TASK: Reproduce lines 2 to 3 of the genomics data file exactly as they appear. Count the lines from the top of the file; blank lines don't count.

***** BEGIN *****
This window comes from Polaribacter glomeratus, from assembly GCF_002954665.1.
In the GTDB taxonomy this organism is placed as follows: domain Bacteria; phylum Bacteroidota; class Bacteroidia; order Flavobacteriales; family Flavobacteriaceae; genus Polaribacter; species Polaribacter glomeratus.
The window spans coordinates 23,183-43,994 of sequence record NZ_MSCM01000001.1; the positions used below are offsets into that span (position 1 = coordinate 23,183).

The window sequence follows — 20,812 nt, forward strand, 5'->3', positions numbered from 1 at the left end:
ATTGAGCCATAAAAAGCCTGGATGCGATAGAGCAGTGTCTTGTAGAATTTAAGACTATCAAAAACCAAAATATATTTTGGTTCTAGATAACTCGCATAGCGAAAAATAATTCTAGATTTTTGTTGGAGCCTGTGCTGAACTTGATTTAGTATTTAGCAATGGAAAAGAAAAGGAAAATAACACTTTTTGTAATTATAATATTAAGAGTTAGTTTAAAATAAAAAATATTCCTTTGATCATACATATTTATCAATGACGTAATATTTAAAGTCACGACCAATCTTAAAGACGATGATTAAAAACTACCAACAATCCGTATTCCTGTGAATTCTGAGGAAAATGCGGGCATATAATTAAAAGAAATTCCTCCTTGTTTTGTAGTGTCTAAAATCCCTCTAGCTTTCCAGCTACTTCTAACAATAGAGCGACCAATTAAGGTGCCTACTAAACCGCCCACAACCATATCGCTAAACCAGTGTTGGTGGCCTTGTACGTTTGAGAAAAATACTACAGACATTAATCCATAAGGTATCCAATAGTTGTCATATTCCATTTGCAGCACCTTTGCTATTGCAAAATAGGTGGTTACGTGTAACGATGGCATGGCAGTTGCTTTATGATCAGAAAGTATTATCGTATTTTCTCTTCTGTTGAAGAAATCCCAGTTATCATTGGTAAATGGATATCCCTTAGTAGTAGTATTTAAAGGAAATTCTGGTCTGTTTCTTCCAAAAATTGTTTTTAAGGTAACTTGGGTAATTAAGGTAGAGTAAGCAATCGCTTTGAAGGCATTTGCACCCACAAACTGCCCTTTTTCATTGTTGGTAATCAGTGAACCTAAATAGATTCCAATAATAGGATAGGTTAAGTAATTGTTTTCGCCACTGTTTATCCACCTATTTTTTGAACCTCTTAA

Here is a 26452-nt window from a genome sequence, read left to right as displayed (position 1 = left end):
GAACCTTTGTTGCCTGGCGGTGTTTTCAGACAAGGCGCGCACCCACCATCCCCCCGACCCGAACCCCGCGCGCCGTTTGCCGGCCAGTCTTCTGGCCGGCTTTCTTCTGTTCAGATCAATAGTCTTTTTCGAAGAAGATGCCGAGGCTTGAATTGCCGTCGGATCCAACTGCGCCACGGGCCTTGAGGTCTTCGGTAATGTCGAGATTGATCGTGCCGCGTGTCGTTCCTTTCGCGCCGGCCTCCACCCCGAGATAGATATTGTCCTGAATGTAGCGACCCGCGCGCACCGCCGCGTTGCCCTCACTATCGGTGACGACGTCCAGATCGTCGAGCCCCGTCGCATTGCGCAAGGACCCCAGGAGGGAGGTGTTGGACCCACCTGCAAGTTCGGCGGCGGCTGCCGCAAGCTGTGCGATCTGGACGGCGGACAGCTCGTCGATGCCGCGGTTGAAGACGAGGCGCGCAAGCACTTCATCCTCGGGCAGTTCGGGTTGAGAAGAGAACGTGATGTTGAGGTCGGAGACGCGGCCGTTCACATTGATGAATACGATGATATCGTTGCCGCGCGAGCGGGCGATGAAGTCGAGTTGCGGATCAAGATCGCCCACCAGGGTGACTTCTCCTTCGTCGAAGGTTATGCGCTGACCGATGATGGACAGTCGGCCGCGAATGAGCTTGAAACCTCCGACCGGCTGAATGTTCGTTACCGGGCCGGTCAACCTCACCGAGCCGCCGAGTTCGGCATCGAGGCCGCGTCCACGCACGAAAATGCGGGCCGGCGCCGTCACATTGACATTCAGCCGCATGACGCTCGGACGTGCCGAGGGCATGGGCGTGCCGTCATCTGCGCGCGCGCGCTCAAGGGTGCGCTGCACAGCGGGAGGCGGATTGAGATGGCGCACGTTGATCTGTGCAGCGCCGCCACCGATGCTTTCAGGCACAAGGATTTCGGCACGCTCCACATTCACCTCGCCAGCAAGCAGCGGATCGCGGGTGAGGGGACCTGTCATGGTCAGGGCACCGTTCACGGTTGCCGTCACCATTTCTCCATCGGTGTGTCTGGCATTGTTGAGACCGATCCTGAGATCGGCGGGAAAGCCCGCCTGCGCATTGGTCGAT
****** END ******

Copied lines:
In the GTDB taxonomy this organism is placed as follows: domain Bacteria; phylum Bacteroidota; class Bacteroidia; order Flavobacteriales; family Flavobacteriaceae; genus Polaribacter; species Polaribacter glomeratus.
The window spans coordinates 23,183-43,994 of sequence record NZ_MSCM01000001.1; the positions used below are offsets into that span (position 1 = coordinate 23,183).